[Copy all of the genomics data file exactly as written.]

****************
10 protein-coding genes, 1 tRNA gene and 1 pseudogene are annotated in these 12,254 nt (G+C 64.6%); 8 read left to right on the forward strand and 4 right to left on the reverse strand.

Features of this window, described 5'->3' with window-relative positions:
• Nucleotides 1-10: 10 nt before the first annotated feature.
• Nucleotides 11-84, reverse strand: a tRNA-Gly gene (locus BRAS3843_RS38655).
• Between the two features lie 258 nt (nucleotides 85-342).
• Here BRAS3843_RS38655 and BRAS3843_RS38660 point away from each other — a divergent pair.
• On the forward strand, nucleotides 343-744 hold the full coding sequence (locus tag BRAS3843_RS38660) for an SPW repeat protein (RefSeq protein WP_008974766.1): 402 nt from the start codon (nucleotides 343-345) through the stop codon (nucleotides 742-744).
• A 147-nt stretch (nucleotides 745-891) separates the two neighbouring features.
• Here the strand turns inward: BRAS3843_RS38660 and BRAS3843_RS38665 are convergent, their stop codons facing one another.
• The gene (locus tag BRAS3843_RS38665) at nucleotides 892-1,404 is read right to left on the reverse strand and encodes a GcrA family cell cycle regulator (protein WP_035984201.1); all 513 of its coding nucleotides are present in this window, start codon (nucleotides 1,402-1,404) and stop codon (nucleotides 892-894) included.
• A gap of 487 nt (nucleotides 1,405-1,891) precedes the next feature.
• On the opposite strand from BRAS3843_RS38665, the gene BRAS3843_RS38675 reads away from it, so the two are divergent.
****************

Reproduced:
10 protein-coding genes, 1 tRNA gene and 1 pseudogene are annotated in these 12,254 nt (G+C 64.6%); 8 read left to right on the forward strand and 4 right to left on the reverse strand.

Features of this window, described 5'->3' with window-relative positions:
• Nucleotides 1-10: 10 nt before the first annotated feature.
• Nucleotides 11-84, reverse strand: a tRNA-Gly gene (locus BRAS3843_RS38655).
• Between the two features lie 258 nt (nucleotides 85-342).
• Here BRAS3843_RS38655 and BRAS3843_RS38660 point away from each other — a divergent pair.
• On the forward strand, nucleotides 343-744 hold the full coding sequence (locus tag BRAS3843_RS38660) for an SPW repeat protein (RefSeq protein WP_008974766.1): 402 nt from the start codon (nucleotides 343-345) through the stop codon (nucleotides 742-744).
• A 147-nt stretch (nucleotides 745-891) separates the two neighbouring features.
• Here the strand turns inward: BRAS3843_RS38660 and BRAS3843_RS38665 are convergent, their stop codons facing one another.
• The gene (locus tag BRAS3843_RS38665) at nucleotides 892-1,404 is read right to left on the reverse strand and encodes a GcrA family cell cycle regulator (protein WP_035984201.1); all 513 of its coding nucleotides are present in this window, start codon (nucleotides 1,402-1,404) and stop codon (nucleotides 892-894) included.
• A gap of 487 nt (nucleotides 1,405-1,891) precedes the next feature.
• On the opposite strand from BRAS3843_RS38665, the gene BRAS3843_RS38675 reads away from it, so the two are divergent.